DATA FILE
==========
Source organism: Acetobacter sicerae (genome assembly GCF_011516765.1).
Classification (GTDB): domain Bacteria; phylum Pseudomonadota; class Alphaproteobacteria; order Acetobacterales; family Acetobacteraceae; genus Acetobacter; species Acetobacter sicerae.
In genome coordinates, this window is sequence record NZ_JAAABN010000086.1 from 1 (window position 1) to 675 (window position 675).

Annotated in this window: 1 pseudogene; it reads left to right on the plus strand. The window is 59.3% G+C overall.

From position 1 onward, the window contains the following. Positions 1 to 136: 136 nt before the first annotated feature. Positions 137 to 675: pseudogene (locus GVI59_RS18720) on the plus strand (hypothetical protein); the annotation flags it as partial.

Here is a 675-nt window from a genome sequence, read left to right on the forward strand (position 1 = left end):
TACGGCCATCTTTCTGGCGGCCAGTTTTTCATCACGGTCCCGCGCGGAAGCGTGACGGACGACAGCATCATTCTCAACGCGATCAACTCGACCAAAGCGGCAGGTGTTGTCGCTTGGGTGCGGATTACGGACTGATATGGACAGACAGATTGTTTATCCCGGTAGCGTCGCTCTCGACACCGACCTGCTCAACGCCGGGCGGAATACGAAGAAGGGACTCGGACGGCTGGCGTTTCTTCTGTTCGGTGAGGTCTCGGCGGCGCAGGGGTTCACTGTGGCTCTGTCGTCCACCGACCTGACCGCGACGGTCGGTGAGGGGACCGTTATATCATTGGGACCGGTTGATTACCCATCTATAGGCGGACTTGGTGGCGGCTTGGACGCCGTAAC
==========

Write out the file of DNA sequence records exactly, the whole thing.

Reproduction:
Source organism: Acetobacter sicerae (genome assembly GCF_011516765.1).
Classification (GTDB): domain Bacteria; phylum Pseudomonadota; class Alphaproteobacteria; order Acetobacterales; family Acetobacteraceae; genus Acetobacter; species Acetobacter sicerae.
In genome coordinates, this window is sequence record NZ_JAAABN010000086.1 from 1 (window position 1) to 675 (window position 675).

Annotated in this window: 1 pseudogene; it reads left to right on the plus strand. The window is 59.3% G+C overall.

From position 1 onward, the window contains the following. Positions 1 to 136: 136 nt before the first annotated feature. Positions 137 to 675: pseudogene (locus GVI59_RS18720) on the plus strand (hypothetical protein); the annotation flags it as partial.

Here is a 675-nt window from a genome sequence, read left to right on the forward strand (position 1 = left end):
TACGGCCATCTTTCTGGCGGCCAGTTTTTCATCACGGTCCCGCGCGGAAGCGTGACGGACGACAGCATCATTCTCAACGCGATCAACTCGACCAAAGCGGCAGGTGTTGTCGCTTGGGTGCGGATTACGGACTGATATGGACAGACAGATTGTTTATCCCGGTAGCGTCGCTCTCGACACCGACCTGCTCAACGCCGGGCGGAATACGAAGAAGGGACTCGGACGGCTGGCGTTTCTTCTGTTCGGTGAGGTCTCGGCGGCGCAGGGGTTCACTGTGGCTCTGTCGTCCACCGACCTGACCGCGACGGTCGGTGAGGGGACCGTTATATCATTGGGACCGGTTGATTACCCATCTATAGGCGGACTTGGTGGCGGCTTGGACGCCGTAAC